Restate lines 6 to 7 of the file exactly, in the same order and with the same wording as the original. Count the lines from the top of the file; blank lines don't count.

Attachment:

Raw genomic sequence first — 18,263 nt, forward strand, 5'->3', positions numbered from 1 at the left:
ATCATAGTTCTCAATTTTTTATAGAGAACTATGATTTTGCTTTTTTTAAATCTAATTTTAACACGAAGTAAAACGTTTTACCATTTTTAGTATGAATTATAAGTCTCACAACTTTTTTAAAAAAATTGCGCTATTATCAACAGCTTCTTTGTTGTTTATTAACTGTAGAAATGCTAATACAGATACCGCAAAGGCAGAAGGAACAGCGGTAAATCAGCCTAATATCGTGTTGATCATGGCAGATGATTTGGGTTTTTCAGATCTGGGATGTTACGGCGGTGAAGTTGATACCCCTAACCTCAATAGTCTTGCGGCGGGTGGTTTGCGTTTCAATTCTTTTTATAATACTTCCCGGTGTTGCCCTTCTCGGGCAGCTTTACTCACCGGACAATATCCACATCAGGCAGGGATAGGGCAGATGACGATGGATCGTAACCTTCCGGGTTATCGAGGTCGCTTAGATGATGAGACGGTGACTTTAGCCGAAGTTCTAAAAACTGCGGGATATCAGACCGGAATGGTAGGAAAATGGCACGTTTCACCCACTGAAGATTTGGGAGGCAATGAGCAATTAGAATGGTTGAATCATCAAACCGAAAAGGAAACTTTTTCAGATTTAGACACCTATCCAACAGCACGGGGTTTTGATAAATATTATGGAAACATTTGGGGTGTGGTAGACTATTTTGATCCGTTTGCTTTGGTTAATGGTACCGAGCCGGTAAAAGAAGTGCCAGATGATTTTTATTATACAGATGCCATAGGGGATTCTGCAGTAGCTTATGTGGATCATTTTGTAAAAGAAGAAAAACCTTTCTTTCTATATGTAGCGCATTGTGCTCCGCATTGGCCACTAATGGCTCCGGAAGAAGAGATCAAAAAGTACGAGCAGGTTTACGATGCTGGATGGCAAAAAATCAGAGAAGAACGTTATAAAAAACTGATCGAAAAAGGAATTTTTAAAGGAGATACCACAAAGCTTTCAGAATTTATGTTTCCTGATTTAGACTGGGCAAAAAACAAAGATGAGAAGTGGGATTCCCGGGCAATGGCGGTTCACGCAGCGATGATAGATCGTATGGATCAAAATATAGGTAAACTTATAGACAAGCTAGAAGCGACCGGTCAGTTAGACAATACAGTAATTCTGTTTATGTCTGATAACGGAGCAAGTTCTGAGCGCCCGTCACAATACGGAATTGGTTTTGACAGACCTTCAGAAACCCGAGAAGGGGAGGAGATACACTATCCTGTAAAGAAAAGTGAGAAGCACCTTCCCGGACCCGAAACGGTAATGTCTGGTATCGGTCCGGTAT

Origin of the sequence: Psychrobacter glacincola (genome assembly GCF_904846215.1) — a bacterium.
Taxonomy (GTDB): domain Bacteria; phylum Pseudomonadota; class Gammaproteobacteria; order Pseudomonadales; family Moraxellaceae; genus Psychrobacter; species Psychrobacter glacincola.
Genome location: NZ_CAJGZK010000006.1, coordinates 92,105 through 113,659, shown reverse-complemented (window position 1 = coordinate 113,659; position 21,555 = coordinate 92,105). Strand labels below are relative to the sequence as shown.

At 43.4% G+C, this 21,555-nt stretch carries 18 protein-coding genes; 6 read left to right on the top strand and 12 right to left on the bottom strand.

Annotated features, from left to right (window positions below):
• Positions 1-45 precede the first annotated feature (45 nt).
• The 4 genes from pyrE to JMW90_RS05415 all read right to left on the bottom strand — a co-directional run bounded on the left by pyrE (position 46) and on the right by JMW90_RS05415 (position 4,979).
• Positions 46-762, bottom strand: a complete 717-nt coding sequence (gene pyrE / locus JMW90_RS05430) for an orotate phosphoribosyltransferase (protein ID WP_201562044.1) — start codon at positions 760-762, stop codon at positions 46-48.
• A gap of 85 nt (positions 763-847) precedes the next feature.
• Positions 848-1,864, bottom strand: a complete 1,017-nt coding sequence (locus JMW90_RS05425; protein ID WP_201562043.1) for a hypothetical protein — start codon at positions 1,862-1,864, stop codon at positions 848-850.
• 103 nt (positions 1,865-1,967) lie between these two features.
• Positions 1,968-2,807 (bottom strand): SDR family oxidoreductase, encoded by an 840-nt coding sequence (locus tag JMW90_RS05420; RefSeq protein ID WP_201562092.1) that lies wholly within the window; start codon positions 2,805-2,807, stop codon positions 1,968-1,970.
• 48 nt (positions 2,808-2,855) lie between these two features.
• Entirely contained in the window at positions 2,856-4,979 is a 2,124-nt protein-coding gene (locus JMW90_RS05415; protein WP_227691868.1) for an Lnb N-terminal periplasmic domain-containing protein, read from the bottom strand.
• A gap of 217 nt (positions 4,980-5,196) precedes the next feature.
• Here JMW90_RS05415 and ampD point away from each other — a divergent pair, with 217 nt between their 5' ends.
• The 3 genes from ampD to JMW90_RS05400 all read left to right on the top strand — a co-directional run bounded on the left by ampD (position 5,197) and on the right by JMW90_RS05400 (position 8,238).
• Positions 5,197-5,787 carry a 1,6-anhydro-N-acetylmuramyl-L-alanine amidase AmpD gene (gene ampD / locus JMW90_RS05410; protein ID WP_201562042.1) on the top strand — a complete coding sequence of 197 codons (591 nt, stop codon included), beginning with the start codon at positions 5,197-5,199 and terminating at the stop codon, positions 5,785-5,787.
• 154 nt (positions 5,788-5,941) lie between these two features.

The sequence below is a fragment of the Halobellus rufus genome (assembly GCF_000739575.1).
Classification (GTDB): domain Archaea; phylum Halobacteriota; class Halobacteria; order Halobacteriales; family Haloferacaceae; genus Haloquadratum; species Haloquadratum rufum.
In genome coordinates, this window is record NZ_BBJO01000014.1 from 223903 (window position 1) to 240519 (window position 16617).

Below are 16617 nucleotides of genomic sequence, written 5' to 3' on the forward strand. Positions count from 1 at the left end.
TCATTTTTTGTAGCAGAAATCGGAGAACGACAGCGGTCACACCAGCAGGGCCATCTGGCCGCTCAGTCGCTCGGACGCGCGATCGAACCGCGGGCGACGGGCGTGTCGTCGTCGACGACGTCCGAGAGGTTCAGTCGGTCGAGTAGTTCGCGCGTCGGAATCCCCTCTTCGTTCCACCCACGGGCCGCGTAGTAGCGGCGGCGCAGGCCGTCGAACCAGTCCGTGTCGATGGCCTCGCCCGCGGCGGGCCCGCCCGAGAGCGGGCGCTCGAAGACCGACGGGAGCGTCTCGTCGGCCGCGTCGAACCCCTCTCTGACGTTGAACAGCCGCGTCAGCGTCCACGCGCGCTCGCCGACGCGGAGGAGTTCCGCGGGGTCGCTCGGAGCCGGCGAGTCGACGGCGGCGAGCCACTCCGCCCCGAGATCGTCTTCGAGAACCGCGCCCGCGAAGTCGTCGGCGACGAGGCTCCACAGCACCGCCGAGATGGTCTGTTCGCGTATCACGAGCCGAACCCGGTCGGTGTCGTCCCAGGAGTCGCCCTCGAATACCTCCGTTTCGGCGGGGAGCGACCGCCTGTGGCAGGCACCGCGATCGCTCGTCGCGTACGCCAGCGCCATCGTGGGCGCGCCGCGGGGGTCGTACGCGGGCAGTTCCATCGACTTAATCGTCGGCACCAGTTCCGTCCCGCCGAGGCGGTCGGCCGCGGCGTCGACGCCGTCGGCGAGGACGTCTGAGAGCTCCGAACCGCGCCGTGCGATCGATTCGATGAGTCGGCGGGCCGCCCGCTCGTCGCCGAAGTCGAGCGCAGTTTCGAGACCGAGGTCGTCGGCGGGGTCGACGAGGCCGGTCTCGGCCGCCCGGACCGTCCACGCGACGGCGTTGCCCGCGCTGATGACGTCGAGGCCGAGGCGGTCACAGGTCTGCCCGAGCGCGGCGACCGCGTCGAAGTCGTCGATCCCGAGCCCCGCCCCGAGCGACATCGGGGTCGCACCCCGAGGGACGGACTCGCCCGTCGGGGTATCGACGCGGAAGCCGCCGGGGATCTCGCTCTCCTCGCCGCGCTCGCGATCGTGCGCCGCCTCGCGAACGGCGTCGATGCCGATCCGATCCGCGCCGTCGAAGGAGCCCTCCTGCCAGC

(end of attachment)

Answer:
At 43.4% G+C, this 21,555-nt stretch carries 18 protein-coding genes; 6 read left to right on the top strand and 12 right to left on the bottom strand.

Annotated features, from left to right (window positions below):